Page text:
- Artist/s name
- Kitty Kantilla
- earth pigments on bark, fibre
- 67.2 x 44.5 cm
- Place/s of Execution
- Milikapiti, Melville Island, Northern Territory
- Accession Number
- Credit Line
- National Gallery of Victoria, Melbourne
Purchased through The Art Foundation of Victoria with the assistance of The Peter and Susan Rowland Endowment, Governor, 1995
© Kitty Kantilla (Kutuwulumi Purawarrumpatu)/Licensed by VISCOPY, Australia
- Gallery Location
- Not on display
A seemingly abstract inconography lies at the heart of Kitty Kantilla’s art. Far from being non-representational, however, the different combination of dots, lines and blocks of colour called jilamara (design) together invoke inside elements of ritual and reveal the essence of Kantilla’s cultural identity.
Like other Tiwi artists, Kantilla gained the stuff of her art-making in ceremonial contexts before learning to express her individuality by carving and painting objects of the Pukumani (mourning) ceremony. In explaining her work the artist says, ‘The jilamara that I do, it’s my father’s design. I watched him as a young girl and I’ve still got the design in my head.’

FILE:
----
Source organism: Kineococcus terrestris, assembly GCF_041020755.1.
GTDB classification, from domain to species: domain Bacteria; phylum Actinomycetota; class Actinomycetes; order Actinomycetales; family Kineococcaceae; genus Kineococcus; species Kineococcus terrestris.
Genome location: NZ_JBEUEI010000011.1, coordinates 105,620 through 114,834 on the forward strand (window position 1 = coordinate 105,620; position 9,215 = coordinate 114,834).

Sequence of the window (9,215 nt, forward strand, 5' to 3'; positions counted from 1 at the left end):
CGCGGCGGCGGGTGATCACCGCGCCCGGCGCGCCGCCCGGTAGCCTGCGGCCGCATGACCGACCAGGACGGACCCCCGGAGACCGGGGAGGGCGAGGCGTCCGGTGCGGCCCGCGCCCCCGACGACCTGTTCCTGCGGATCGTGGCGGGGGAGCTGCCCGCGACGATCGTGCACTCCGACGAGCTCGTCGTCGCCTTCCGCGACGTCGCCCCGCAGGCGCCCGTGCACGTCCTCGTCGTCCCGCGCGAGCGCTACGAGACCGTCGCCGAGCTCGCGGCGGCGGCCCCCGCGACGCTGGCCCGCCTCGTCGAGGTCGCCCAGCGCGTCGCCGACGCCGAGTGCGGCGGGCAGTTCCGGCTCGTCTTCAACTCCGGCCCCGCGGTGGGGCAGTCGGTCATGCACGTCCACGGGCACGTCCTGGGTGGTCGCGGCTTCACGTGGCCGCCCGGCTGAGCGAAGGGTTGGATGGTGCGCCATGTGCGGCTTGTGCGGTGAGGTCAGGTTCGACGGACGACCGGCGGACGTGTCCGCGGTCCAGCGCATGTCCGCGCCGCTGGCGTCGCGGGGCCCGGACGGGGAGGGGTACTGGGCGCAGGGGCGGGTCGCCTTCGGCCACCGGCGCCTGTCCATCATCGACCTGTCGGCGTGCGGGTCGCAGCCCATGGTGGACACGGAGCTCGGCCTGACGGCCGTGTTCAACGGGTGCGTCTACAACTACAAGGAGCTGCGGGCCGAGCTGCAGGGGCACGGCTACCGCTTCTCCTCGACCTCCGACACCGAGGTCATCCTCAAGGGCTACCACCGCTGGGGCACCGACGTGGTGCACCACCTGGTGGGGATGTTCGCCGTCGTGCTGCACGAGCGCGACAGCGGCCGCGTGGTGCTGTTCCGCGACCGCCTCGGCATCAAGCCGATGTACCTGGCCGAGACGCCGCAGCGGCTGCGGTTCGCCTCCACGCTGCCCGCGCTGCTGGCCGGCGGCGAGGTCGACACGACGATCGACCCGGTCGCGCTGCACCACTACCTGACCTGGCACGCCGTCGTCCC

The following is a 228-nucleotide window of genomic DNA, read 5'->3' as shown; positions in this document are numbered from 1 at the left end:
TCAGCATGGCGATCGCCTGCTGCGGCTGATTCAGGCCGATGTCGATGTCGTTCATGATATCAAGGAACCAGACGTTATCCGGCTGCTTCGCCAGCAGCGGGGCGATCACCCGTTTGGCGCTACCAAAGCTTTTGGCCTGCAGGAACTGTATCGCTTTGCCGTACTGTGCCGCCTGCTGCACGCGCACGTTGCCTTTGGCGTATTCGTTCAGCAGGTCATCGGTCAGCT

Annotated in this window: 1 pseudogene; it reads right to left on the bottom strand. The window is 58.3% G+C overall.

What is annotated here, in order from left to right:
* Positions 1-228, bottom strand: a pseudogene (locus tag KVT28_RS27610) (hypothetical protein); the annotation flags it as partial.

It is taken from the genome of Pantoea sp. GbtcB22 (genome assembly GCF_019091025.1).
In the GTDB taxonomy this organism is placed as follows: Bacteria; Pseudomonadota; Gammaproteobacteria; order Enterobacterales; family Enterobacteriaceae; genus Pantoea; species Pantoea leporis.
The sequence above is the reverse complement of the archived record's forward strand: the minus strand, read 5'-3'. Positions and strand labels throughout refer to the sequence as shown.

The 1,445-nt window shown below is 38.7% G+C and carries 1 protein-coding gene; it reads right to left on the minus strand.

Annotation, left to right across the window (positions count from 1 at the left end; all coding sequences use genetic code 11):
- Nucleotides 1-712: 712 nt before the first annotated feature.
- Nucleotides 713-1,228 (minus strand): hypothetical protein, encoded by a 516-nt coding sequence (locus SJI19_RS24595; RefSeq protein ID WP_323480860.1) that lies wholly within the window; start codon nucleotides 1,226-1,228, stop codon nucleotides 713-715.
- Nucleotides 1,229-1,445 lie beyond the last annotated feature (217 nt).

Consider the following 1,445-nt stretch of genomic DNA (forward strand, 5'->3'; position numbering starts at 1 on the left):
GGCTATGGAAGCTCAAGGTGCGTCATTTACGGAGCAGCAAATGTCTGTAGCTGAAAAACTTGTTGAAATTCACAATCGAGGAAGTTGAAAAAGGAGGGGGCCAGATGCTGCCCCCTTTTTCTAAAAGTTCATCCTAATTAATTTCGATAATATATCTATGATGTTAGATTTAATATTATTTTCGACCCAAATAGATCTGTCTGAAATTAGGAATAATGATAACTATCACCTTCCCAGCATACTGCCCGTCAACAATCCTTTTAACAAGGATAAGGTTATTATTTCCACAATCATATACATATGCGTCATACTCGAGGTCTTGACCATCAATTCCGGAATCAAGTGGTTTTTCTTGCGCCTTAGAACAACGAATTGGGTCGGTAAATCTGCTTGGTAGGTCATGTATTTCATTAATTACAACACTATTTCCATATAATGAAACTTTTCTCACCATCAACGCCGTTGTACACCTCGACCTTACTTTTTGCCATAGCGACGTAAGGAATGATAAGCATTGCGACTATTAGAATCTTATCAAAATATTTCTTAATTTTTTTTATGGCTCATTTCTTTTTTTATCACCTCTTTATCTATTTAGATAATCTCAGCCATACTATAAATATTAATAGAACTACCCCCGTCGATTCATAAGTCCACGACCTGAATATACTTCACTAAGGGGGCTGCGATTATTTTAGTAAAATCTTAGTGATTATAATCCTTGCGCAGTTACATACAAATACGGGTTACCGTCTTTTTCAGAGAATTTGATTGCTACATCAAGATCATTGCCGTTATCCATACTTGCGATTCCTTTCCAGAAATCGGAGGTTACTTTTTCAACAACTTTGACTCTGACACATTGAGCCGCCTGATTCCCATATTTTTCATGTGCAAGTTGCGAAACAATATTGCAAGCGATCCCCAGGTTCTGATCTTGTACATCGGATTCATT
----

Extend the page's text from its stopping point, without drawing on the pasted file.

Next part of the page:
Kantilla’s Pumpuni jilamara is composed largely of densely textured blocks of colour on black or white – Kantilla’s elegant geometry is broken by minor segments of dots and lines. The artist is working with broader gestures and fields of cloudy white, intense red and dense yellow on black: chords in a four-part harmony. Most of the composition consists of solid ochre fields, infused with tonal and textural variations: the end result remains a measured and balanced synthesis and has an adagio rhythm.